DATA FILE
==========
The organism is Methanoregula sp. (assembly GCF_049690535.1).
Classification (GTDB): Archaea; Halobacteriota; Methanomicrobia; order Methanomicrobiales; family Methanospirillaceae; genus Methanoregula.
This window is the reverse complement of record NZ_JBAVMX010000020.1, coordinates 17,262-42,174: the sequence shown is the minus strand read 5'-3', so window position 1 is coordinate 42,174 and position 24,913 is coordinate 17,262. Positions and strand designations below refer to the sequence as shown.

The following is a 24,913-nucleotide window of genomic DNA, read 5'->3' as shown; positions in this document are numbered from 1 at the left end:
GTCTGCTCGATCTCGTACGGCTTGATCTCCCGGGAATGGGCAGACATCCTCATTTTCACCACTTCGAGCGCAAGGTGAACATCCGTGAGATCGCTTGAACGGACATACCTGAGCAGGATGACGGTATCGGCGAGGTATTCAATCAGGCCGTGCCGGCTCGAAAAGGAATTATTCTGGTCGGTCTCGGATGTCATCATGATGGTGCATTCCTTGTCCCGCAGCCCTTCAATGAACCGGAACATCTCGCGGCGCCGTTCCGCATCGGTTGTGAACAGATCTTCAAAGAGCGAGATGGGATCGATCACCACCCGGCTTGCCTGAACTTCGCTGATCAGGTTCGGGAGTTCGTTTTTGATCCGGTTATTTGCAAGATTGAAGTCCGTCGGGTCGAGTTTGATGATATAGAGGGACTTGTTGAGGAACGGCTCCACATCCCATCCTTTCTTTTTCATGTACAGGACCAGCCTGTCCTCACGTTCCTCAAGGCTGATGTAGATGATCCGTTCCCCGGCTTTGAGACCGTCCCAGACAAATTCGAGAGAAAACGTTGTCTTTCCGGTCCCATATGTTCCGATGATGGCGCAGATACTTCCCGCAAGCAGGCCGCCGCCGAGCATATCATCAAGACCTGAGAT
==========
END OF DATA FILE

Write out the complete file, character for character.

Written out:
The organism is Methanoregula sp. (assembly GCF_049690535.1).
Classification (GTDB): Archaea; Halobacteriota; Methanomicrobia; order Methanomicrobiales; family Methanospirillaceae; genus Methanoregula.
This window is the reverse complement of record NZ_JBAVMX010000020.1, coordinates 17,262-42,174: the sequence shown is the minus strand read 5'-3', so window position 1 is coordinate 42,174 and position 24,913 is coordinate 17,262. Positions and strand designations below refer to the sequence as shown.

The following is a 24,913-nucleotide window of genomic DNA, read 5'->3' as shown; positions in this document are numbered from 1 at the left end:
GTCTGCTCGATCTCGTACGGCTTGATCTCCCGGGAATGGGCAGACATCCTCATTTTCACCACTTCGAGCGCAAGGTGAACATCCGTGAGATCGCTTGAACGGACATACCTGAGCAGGATGACGGTATCGGCGAGGTATTCAATCAGGCCGTGCCGGCTCGAAAAGGAATTATTCTGGTCGGTCTCGGATGTCATCATGATGGTGCATTCCTTGTCCCGCAGCCCTTCAATGAACCGGAACATCTCGCGGCGCCGTTCCGCATCGGTTGTGAACAGATCTTCAAAGAGCGAGATGGGATCGATCACCACCCGGCTTGCCTGAACTTCGCTGATCAGGTTCGGGAGTTCGTTTTTGATCCGGTTATTTGCAAGATTGAAGTCCGTCGGGTCGAGTTTGATGATATAGAGGGACTTGTTGAGGAACGGCTCCACATCCCATCCTTTCTTTTTCATGTACAGGACCAGCCTGTCCTCACGTTCCTCAAGGCTGATGTAGATGATCCGTTCCCCGGCTTTGAGACCGTCCCAGACAAATTCGAGAGAAAACGTTGTCTTTCCGGTCCCATATGTTCCGATGATGGCGCAGATACTTCCCGCAAGCAGGCCGCCGCCGAGCATATCATCAAGACCTGAGAT